And again, thanks for your help, every little bit counts I know it must be rather aggravating at times to answer a beginners question when you already know all of this.

    Offtopic: If your talking about my avatar, thats roll from megaman
    Name:  megaman__roll.png
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  4. #4
    Registered User hk_mp5kpdw's Avatar
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    Input streams, such as cin, can go into an error state where no further input will be processed. This might happen in the code provided by whiteflags if non-numeric input was entered at the prompt. Since omgnumbers is of type double - which incidentally refers to double precision floating-point values - then entering something like "foobar" at the prompt would cause trouble where a program might be expecting something more along the lines of "123.456" as an example.

    The while loop is designed to repeatedly test the state of the cin stream thus ensuring that only valid double values can be entered. The cin.good call returns whether or not the stream is in a good state. If the stream is in a good state, then a valid double value must have been entered and we can skip the rest of the loop body. However, if the stream is in a bad state then we need to deal with the consequences of this. If the stream is in a bad state then the user tried to enter something non-numeric at the prompt and the bad input must be dealt with.

    The first thing the loop body does is clear the bad/error state with a call to cin.clear. Without this, most operations using the stream will not function properly or at all. The next step the loop body does is to get rid of all the bad data currently in the stream by calling cin.ignore. If this was not done, then the bad data that caused the problem in the first place would remain in the input buffer and the subsequent attempt at extracting another double value from the stream would simply cause the cin stream to go into a bad state all over again and we'd wind up in a never ending loop. The remaining lines of the loop body re-prompt the user for data and attempt to extract data.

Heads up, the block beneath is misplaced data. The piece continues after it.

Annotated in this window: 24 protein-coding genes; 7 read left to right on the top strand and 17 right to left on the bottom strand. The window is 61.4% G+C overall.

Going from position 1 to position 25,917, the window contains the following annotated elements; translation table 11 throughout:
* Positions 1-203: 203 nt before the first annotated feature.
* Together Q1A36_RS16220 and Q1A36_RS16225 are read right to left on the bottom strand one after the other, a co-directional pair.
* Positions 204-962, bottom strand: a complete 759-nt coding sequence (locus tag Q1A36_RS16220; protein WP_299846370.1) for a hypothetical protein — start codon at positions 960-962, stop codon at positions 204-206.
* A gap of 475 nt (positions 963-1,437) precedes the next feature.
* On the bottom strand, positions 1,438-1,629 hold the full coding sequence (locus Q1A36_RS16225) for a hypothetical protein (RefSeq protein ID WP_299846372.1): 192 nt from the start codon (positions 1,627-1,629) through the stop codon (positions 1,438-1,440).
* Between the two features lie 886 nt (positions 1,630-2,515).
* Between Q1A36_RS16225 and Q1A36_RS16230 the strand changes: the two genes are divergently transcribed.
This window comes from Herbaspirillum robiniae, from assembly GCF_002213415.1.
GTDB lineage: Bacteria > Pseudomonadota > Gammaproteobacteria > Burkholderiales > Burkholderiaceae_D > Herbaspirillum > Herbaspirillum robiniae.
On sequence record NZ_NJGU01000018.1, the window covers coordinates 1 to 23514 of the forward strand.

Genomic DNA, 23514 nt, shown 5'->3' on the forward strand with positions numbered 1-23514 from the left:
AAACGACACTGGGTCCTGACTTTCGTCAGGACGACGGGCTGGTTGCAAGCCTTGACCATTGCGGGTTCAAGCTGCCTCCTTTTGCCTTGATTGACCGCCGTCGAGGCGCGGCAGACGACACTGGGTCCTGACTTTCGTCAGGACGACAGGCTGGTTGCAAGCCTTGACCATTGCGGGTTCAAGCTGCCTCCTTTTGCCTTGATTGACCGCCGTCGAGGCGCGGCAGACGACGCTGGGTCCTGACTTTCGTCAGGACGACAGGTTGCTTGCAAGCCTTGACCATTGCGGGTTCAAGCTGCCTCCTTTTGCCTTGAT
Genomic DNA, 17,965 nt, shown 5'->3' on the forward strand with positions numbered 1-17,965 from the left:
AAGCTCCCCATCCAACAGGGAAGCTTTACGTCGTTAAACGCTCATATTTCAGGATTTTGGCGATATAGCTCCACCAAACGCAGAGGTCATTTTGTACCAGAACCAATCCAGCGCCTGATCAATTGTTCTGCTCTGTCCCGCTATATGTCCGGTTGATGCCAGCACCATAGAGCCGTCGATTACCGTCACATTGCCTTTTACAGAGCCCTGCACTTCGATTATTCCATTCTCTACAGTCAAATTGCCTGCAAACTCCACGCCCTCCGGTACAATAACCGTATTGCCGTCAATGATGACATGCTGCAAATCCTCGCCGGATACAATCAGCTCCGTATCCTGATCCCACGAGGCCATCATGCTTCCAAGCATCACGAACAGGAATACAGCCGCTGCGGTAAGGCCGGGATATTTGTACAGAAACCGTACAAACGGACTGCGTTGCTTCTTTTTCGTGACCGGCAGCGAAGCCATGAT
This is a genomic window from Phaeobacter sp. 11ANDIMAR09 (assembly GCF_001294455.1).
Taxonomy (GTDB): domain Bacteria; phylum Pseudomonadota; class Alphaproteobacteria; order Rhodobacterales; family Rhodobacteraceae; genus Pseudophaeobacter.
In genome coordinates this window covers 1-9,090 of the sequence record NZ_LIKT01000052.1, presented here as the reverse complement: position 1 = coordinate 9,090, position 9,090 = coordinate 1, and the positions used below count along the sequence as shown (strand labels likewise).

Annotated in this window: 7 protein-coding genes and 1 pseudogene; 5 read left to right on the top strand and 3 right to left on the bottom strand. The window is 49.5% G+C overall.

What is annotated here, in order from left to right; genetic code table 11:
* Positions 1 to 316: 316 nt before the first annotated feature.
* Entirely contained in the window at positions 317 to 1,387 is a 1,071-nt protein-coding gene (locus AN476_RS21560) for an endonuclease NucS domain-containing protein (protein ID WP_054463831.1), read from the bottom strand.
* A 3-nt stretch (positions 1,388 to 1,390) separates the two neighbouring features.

There are other ways of writing that loop, one might be to test the extraction operation itself to see if it succeeded or not. This would eliminate a couple lines of code:
    Code:
    cout << "enter anything: ";
    while ( !(cin >> omgnumbers) )
    {
       cin.clear();
       cin.ignore(numeric_limits<streamsize>::max(), '\n');
       cout << "enter anything (choose a number to stop): ";
    }
    The basics still remain however... clear the error state followed by removing the bad data from the stream so we can re-prompt and attempt to process some good data.
    "Owners of dogs will have noticed that, if you provide them with food and water and shelter and affection, they will think you are god. Whereas owners of cats are compelled to realize that, if you provide them with food and water and shelter and affection, they draw the conclusion that they are gods."
    -Christopher Hitchens

  5. #5
    Registered User whiteflags's Avatar
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    I played around with the code a little but I could only understand so much, alot of what you put in I haven't learned yet (Ex.cin.clear, #include limits, while, cin.good etc.)
    The post above me does a really good job explaining how it works. I just wanted to add what numeric_limits is: basically a big class found in <limits> that will tell you the min() and max() of any type in the < angle brackets > to the right. It has more functions than that, but I only used it to get a big number and make sure that number was the right type. Streamsize is what type of number cin.ignore() expects, so I just used that. However you want to pick a number for it, even if you just type one, it should be fine.

    Offtopic: If your talking about my avatar, thats roll from megaman
    Shoot, I didn't get it.